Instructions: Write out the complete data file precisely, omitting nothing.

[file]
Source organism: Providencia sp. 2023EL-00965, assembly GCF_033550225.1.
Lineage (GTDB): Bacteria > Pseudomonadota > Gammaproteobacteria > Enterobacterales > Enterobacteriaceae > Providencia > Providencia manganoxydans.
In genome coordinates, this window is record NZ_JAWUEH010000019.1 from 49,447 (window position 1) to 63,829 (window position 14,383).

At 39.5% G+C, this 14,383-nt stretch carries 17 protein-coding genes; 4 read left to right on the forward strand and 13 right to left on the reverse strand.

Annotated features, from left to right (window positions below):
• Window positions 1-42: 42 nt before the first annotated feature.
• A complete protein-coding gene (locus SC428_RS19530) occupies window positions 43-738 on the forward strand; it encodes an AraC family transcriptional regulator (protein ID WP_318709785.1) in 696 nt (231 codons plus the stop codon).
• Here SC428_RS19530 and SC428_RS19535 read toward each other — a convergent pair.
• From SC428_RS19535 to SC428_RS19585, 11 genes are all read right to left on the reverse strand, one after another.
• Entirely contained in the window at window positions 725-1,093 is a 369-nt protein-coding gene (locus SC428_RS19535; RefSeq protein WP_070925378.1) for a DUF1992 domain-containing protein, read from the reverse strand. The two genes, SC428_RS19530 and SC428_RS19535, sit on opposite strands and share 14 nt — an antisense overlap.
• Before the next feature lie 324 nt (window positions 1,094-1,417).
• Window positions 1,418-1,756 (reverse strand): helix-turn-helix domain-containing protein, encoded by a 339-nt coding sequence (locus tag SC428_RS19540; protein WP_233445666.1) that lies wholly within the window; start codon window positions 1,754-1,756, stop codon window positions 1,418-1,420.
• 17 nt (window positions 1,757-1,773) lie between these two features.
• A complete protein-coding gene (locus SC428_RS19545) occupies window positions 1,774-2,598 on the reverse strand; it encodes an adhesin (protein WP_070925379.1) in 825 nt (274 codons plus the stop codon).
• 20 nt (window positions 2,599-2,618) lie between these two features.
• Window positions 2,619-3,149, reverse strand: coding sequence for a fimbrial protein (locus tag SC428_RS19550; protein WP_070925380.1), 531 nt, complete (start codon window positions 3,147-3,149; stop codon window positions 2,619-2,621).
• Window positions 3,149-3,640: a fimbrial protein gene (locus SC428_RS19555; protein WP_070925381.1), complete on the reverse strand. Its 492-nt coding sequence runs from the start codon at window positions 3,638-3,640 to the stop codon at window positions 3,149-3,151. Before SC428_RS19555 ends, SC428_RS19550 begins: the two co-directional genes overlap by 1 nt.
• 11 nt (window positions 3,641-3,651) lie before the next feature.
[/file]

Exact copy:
Source organism: Providencia sp. 2023EL-00965, assembly GCF_033550225.1.
Lineage (GTDB): Bacteria > Pseudomonadota > Gammaproteobacteria > Enterobacterales > Enterobacteriaceae > Providencia > Providencia manganoxydans.
In genome coordinates, this window is record NZ_JAWUEH010000019.1 from 49,447 (window position 1) to 63,829 (window position 14,383).

At 39.5% G+C, this 14,383-nt stretch carries 17 protein-coding genes; 4 read left to right on the forward strand and 13 right to left on the reverse strand.

Annotated features, from left to right (window positions below):
• Window positions 1-42: 42 nt before the first annotated feature.
• A complete protein-coding gene (locus SC428_RS19530) occupies window positions 43-738 on the forward strand; it encodes an AraC family transcriptional regulator (protein ID WP_318709785.1) in 696 nt (231 codons plus the stop codon).
• Here SC428_RS19530 and SC428_RS19535 read toward each other — a convergent pair.
• From SC428_RS19535 to SC428_RS19585, 11 genes are all read right to left on the reverse strand, one after another.
• Entirely contained in the window at window positions 725-1,093 is a 369-nt protein-coding gene (locus SC428_RS19535; RefSeq protein WP_070925378.1) for a DUF1992 domain-containing protein, read from the reverse strand. The two genes, SC428_RS19530 and SC428_RS19535, sit on opposite strands and share 14 nt — an antisense overlap.
• Before the next feature lie 324 nt (window positions 1,094-1,417).
• Window positions 1,418-1,756 (reverse strand): helix-turn-helix domain-containing protein, encoded by a 339-nt coding sequence (locus tag SC428_RS19540; protein WP_233445666.1) that lies wholly within the window; start codon window positions 1,754-1,756, stop codon window positions 1,418-1,420.
• 17 nt (window positions 1,757-1,773) lie between these two features.
• A complete protein-coding gene (locus SC428_RS19545) occupies window positions 1,774-2,598 on the reverse strand; it encodes an adhesin (protein WP_070925379.1) in 825 nt (274 codons plus the stop codon).
• 20 nt (window positions 2,599-2,618) lie between these two features.
• Window positions 2,619-3,149, reverse strand: coding sequence for a fimbrial protein (locus tag SC428_RS19550; protein WP_070925380.1), 531 nt, complete (start codon window positions 3,147-3,149; stop codon window positions 2,619-2,621).
• Window positions 3,149-3,640: a fimbrial protein gene (locus SC428_RS19555; protein WP_070925381.1), complete on the reverse strand. Its 492-nt coding sequence runs from the start codon at window positions 3,638-3,640 to the stop codon at window positions 3,149-3,151. Before SC428_RS19555 ends, SC428_RS19550 begins: the two co-directional genes overlap by 1 nt.
• 11 nt (window positions 3,641-3,651) lie before the next feature.